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The Three Big Lifestyle Decisions: #2 – Buying a Car

Oct 29, 2015 | Financial Planning, Lifestyle | 0 comments

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Last month we started a series about the three important lifestyle decisions that most of us are likely to face, all of which have big financial implications. These are: the house you choose to live in, the car you choose to drive and the school you send your children to. This month, we tackle cars.

If you lived in the UK or the USA, a car probably wouldn’t be on this list of most important lifestyle decisions. Here in South Africa, cars are, relatively speaking, significantly more expensive than in many other countries. Several years ago, Wesbank released an International Mobility Study in which the cost of buying, using and maintaining an entry-level vehicle was compared across seven countries – Australia, Brazil, China, Germany, South Africa, the UK and the United States. Here were some of the results:

  • It costs 55% more to get and keep an entry-level vehicle on the road in South Africa than it does in the USA.
  • It will also take 95% of the average annual salary of a public school teacher to buy the vehicle, compared to only 23% in the USA. This means that if that teacher could spend his entire monthly salary towards saving to buy the car, it would take South Africans nearly a year to save the amount, while it would take an American teacher just under three months.

This in itself wouldn’t be so much of an issue if we had great public transport options, but the reality is that if you’re going to get around in this country, you need wheels. So seeing as cars make up such a big part of a budget, here is the advice we share with our clients about purchasing them.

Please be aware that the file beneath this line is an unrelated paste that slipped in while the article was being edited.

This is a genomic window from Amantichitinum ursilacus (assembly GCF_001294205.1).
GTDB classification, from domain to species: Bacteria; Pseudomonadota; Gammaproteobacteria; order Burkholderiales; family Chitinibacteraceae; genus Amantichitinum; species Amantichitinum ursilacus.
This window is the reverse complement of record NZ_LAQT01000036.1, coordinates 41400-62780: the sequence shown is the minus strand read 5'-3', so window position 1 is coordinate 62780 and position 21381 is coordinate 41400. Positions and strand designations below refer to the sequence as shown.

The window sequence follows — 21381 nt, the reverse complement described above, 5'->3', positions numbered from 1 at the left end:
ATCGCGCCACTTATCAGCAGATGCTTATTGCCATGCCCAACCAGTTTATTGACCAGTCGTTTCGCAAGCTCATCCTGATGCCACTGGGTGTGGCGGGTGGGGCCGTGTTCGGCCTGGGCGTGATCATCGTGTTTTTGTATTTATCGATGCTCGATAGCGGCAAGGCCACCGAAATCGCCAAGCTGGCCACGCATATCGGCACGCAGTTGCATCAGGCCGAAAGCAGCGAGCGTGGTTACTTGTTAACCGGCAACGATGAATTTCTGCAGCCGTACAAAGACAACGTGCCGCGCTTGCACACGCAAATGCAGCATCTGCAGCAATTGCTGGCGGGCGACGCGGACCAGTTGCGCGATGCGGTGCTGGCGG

Everyone is different. On one side of the scale we see those that live for that new car smell and the discovery of each and every button, dial and feature. They want the latest and the greatest. On the other side of the spectrum are those who see a car as purely a way to get from A to B, and are happy to drive one until the bumper falls off. There is no right or wrong here, or sweeping statement that we as your financial planners can make, except to say that whatever you choose, it should fit into the bigger financial picture.

This means that the purchase of a car should not be considered in isolation, as oftentimes it is, because “it’s just something I have to have in order to get around.” As mentioned, it is one of the three big lifestyle decisions, therefore it can impact on the other two. And unlike a house, it is an asset that will begin decreasing the day you drive it out of the showroom. It’s critical that when you make this big decision, whether it’s to buy a run-around or your dream Maserati, you’ve thought it through.

Here are a few things to consider when thinking about buying a car:

  1. Don’t only look at the sales price of the car. You should also consider its cost to run and insure, compared to what you are currently driving as well as other cars you may be considering.
  2. Think carefully before signing up for a Motor Plan to extend beyond your warranty. This is a sales marketing technique deluxe as usually, there is nothing wrong with a five-year-old car, and you most likely have several years after your warranty is up before you need to start replacing many parts.
  3. Financing should be your last resort. We generally believe that financing is a bad strategy, and ends up costing you dearly. Ideally, it’s best to pay cash, and if that is not an option, look at using your bond facility instead of taking out a loan. If you are looking at financing, be aware of balloon payments, admin fees and compulsory insurance: these are costs that are often hidden.
  4. Avoid impulse decisions and steer away from trying to keep up with the Jones’s when buying a car

So whether you’re ready to realise your lifelong dream of owning a Ferrari, are thinking of switching to a big family car, or are happy to carry on driving a 15-year-old Mercedes, take due consideration when buying a car as it’s a decision that has massive financial implications.



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